Different types of model serving
There are a variety of ways to serve machine learning models, but the following are the three most common:
- Microservice Model,
- Embedded Model,
- Compute Predictions.
We’ll go over the various architectures/patterns and then break down the benefits and drawbacks in a more unbiased fashion.
Although the first of these three ways is more structurally flexible and current in terms of a virtualized environment, it is not a magic fix because it requires and expects that infrastructure is capable and prepared to support the architecture’s versatility. It’s the most practical structure to use. Other methods, on the other hand, have their advantages over the first architecture.
Model is supplied as a microservice that is distinct from the main application in this design. This architecture, which is the most adaptable in terms of system deployment, has both benefits and drawbacks.
- Expandable– Independent of the primary application, the ml model serving layer may be scaled out. Because models are supplied by discrete microservices, adding more models necessitates the creation of new containers/services that can be scaled independently.
- Creates and provides real-time model serving– It can affect predictions by using internet information and context. Additionally, this type of ML model can make new predictions based on previously unseen facts. It can also handle Out Of Vocabulary (OOV) circumstances that other procedures in an offline computation couldn’t manage, according to the model standards.
- The serving layer has a lot of freedom – the layer could be created and maintained independently of the primary application. It can be modified and updated separately from the main application. Finally, the serving layer might use a different technological stack than the primary application. This is especially crucial if your primary stack employs a language that isn’t widely used in the machine learning community.
- Separate infrastructure is required to properly leverage the flexibility of the concept. The serving layer must include monitoring, as well as online validation and assessment metrics.
- The model, as well as the API, must be a high-performance prediction system with minimal latency. Engineers must either improve the prediction layer or employ an off-the-shelf option to do this.
- It necessitates the deployment and release of different services. In terms of operations, this will add to the overhead. This necessitates independent monitoring, alerting, and production readiness for the models and services.
The model is integrated into the primary application in this design. The architecture is a balance amongst two other choices since it allows apps to offer predictions in a real-time while without keeping the forecasts. However, because the serving layer is strongly coupled with the primary application, it adds to the burden of maintaining and managing both the model and the application.
- There isn’t a network call on model prediction. The model will most likely be imported into memory by the program and called via a callback function. This reduces the time it takes for a service to be delivered.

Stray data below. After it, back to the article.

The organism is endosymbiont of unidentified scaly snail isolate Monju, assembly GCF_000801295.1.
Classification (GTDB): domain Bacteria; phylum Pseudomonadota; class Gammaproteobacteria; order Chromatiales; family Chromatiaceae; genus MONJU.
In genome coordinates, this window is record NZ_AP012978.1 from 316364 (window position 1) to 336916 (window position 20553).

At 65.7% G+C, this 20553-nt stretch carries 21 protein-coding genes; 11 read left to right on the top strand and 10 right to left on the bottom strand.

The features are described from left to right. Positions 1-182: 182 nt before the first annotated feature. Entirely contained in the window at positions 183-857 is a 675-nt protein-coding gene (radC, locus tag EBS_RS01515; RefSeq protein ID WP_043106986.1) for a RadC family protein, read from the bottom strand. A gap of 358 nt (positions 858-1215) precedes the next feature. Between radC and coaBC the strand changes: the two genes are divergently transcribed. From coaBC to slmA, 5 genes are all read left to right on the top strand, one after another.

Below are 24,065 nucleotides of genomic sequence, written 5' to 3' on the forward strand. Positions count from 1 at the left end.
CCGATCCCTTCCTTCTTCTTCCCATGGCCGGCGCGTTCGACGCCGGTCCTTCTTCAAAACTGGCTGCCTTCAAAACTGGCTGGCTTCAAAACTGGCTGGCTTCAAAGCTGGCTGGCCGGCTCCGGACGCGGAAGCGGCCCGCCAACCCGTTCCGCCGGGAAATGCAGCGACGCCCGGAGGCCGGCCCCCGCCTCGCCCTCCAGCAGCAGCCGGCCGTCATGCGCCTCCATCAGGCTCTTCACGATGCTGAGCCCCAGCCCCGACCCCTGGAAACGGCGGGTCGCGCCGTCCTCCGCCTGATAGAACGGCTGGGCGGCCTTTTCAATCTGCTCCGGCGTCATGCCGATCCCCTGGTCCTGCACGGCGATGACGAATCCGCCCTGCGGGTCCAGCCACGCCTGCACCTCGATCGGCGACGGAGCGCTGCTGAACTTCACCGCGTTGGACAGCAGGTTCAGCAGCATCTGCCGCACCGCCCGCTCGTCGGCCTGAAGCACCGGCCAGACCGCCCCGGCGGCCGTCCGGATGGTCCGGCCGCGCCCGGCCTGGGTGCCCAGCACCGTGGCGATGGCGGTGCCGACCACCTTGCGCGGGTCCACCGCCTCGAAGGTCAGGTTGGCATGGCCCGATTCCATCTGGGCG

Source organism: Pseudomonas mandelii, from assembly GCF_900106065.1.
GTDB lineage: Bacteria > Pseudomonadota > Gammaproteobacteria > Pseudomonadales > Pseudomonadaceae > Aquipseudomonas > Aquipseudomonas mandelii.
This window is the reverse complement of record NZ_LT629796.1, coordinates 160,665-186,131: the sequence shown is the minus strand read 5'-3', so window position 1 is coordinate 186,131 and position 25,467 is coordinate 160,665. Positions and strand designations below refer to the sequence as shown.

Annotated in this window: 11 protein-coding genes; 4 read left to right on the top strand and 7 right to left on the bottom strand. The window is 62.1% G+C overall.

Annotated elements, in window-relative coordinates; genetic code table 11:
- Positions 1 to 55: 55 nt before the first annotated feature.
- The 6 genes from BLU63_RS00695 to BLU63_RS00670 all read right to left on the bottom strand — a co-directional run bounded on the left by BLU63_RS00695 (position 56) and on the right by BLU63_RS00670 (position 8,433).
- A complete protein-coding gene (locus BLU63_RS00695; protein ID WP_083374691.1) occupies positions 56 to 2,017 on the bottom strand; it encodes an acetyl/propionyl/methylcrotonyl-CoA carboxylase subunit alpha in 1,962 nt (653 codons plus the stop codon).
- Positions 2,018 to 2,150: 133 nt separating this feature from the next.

- Utilize the same technological stack– Changes to the main application may be readily made by the same developers using the same stack. Connectivity across model and application would’ve been simple and out of the box if the machine learning library’s library and framework were likewise the application’s language.
- There is no requirement for a model-specific infrastructure. The very same software architecture, development, and distribution procedure may be used by both models. Although it provides periodic overhead to the application, this minimizes the operational cost for the model.
- It isn’t expandable. If your primary application requires the usage of more than one model, all of these models must be included in the main program, which adds a significant level of maintenance cost for software engineers who are maintaining and developing this application.
One of the first types of serving machine learning models is this. A data scientist creates a SQL table, which is then consumed into operation and served by an application from a database. It’s that simple. Even though this design does not directly serve the model, it offers many benefits.
- It does not need any particular infrastructure. It may be sufficient to have a database that is well-suited for production use cases. The deployment/serving methodology does not need any infrastructure. A cron-job-like method may populate/update the database, which can then deliver forecasts automatically.
- Because the predictions are pre-computed, it can offer them quickly depending on the database. This may be vital for mission-critical applications, and in some circumstances, it may be the preferable option.
- It necessitates the preparation of all inputs ahead of time. It may not be practicable or realistic in other fields, such as search. Because many of the queries being input have never been seen before. Huge amounts of storage space are required for highly dynamic features/datasets with a substantial number of combinations.
- It’s difficult to add more variables since the storage and calculation needs will skyrocket.
Finally, using your model as data is the ideal way if you need a model that can grow without the need for a lot of growing pains.
This approach saves the model in a standardized format (TensorFlow model serving) that can be read programmatically by any programming environment or framework, allowing it to be reused across several applications.
From a technical sense, this is a little more difficult at first, but it has significant long-term benefits because you only have to store it once, and now all of your apps can use your stored models.